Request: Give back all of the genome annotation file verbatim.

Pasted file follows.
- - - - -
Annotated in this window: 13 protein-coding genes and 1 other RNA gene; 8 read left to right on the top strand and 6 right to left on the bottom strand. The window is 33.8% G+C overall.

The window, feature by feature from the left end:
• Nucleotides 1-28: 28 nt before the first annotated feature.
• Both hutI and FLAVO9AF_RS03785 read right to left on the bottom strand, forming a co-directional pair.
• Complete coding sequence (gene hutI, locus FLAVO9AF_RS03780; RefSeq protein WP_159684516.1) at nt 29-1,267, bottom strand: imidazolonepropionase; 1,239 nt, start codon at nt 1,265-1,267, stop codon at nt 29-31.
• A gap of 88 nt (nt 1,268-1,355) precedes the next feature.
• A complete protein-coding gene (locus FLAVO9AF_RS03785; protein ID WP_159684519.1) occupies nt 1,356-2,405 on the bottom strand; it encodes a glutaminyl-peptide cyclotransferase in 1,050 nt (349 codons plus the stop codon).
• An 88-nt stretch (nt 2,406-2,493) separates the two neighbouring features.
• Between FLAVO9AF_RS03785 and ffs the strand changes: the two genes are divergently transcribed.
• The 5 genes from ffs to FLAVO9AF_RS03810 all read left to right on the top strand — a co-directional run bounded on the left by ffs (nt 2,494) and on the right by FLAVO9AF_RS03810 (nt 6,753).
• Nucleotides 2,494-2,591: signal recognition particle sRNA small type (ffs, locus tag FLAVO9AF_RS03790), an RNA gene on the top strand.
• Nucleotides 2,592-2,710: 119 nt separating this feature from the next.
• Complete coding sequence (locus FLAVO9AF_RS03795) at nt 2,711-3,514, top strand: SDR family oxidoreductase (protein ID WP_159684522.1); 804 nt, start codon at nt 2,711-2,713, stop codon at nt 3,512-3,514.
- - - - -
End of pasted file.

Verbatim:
Annotated in this window: 13 protein-coding genes and 1 other RNA gene; 8 read left to right on the top strand and 6 right to left on the bottom strand. The window is 33.8% G+C overall.

The window, feature by feature from the left end:
• Nucleotides 1-28: 28 nt before the first annotated feature.
• Both hutI and FLAVO9AF_RS03785 read right to left on the bottom strand, forming a co-directional pair.
• Complete coding sequence (gene hutI, locus FLAVO9AF_RS03780; RefSeq protein WP_159684516.1) at nt 29-1,267, bottom strand: imidazolonepropionase; 1,239 nt, start codon at nt 1,265-1,267, stop codon at nt 29-31.
• A gap of 88 nt (nt 1,268-1,355) precedes the next feature.
• A complete protein-coding gene (locus FLAVO9AF_RS03785; protein ID WP_159684519.1) occupies nt 1,356-2,405 on the bottom strand; it encodes a glutaminyl-peptide cyclotransferase in 1,050 nt (349 codons plus the stop codon).
• An 88-nt stretch (nt 2,406-2,493) separates the two neighbouring features.
• Between FLAVO9AF_RS03785 and ffs the strand changes: the two genes are divergently transcribed.
• The 5 genes from ffs to FLAVO9AF_RS03810 all read left to right on the top strand — a co-directional run bounded on the left by ffs (nt 2,494) and on the right by FLAVO9AF_RS03810 (nt 6,753).
• Nucleotides 2,494-2,591: signal recognition particle sRNA small type (ffs, locus tag FLAVO9AF_RS03790), an RNA gene on the top strand.
• Nucleotides 2,592-2,710: 119 nt separating this feature from the next.
• Complete coding sequence (locus FLAVO9AF_RS03795) at nt 2,711-3,514, top strand: SDR family oxidoreductase (protein ID WP_159684522.1); 804 nt, start codon at nt 2,711-2,713, stop codon at nt 3,512-3,514.